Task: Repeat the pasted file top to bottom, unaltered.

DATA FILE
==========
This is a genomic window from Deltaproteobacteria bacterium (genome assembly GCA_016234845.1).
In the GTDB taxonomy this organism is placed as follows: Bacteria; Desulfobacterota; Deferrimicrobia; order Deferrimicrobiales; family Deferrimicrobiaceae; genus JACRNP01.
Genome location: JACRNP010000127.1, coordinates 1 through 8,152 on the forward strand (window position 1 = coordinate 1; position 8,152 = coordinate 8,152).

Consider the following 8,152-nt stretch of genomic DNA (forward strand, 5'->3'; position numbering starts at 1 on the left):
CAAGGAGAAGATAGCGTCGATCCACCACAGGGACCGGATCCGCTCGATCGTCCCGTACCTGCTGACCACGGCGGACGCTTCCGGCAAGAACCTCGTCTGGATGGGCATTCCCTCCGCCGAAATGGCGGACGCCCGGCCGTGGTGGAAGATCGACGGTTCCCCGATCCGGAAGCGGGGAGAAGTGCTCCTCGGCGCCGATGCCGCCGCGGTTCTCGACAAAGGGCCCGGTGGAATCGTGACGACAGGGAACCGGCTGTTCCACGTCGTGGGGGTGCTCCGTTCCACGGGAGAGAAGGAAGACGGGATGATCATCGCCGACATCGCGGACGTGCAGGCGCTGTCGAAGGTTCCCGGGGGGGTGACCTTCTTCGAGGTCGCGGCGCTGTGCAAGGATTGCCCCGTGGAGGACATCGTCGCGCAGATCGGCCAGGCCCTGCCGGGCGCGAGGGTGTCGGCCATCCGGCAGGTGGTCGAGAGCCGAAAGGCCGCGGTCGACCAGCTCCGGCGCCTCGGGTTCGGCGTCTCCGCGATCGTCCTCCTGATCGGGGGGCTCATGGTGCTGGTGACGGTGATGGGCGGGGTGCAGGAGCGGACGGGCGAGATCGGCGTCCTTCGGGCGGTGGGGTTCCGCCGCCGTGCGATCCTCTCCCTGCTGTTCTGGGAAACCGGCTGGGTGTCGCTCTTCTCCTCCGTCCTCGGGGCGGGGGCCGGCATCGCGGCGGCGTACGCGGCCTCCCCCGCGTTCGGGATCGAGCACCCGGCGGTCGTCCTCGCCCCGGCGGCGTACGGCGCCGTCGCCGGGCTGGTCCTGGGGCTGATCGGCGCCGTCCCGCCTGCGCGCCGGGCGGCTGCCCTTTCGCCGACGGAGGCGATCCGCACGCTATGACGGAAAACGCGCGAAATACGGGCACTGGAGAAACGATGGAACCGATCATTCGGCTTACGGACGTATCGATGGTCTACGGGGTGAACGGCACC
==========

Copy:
This is a genomic window from Deltaproteobacteria bacterium (genome assembly GCA_016234845.1).
In the GTDB taxonomy this organism is placed as follows: Bacteria; Desulfobacterota; Deferrimicrobia; order Deferrimicrobiales; family Deferrimicrobiaceae; genus JACRNP01.
Genome location: JACRNP010000127.1, coordinates 1 through 8,152 on the forward strand (window position 1 = coordinate 1; position 8,152 = coordinate 8,152).

Consider the following 8,152-nt stretch of genomic DNA (forward strand, 5'->3'; position numbering starts at 1 on the left):
CAAGGAGAAGATAGCGTCGATCCACCACAGGGACCGGATCCGCTCGATCGTCCCGTACCTGCTGACCACGGCGGACGCTTCCGGCAAGAACCTCGTCTGGATGGGCATTCCCTCCGCCGAAATGGCGGACGCCCGGCCGTGGTGGAAGATCGACGGTTCCCCGATCCGGAAGCGGGGAGAAGTGCTCCTCGGCGCCGATGCCGCCGCGGTTCTCGACAAAGGGCCCGGTGGAATCGTGACGACAGGGAACCGGCTGTTCCACGTCGTGGGGGTGCTCCGTTCCACGGGAGAGAAGGAAGACGGGATGATCATCGCCGACATCGCGGACGTGCAGGCGCTGTCGAAGGTTCCCGGGGGGGTGACCTTCTTCGAGGTCGCGGCGCTGTGCAAGGATTGCCCCGTGGAGGACATCGTCGCGCAGATCGGCCAGGCCCTGCCGGGCGCGAGGGTGTCGGCCATCCGGCAGGTGGTCGAGAGCCGAAAGGCCGCGGTCGACCAGCTCCGGCGCCTCGGGTTCGGCGTCTCCGCGATCGTCCTCCTGATCGGGGGGCTCATGGTGCTGGTGACGGTGATGGGCGGGGTGCAGGAGCGGACGGGCGAGATCGGCGTCCTTCGGGCGGTGGGGTTCCGCCGCCGTGCGATCCTCTCCCTGCTGTTCTGGGAAACCGGCTGGGTGTCGCTCTTCTCCTCCGTCCTCGGGGCGGGGGCCGGCATCGCGGCGGCGTACGCGGCCTCCCCCGCGTTCGGGATCGAGCACCCGGCGGTCGTCCTCGCCCCGGCGGCGTACGGCGCCGTCGCCGGGCTGGTCCTGGGGCTGATCGGCGCCGTCCCGCCTGCGCGCCGGGCGGCTGCCCTTTCGCCGACGGAGGCGATCCGCACGCTATGACGGAAAACGCGCGAAATACGGGCACTGGAGAAACGATGGAACCGATCATTCGGCTTACGGACGTATCGATGGTCTACGGGGTGAACGGCACC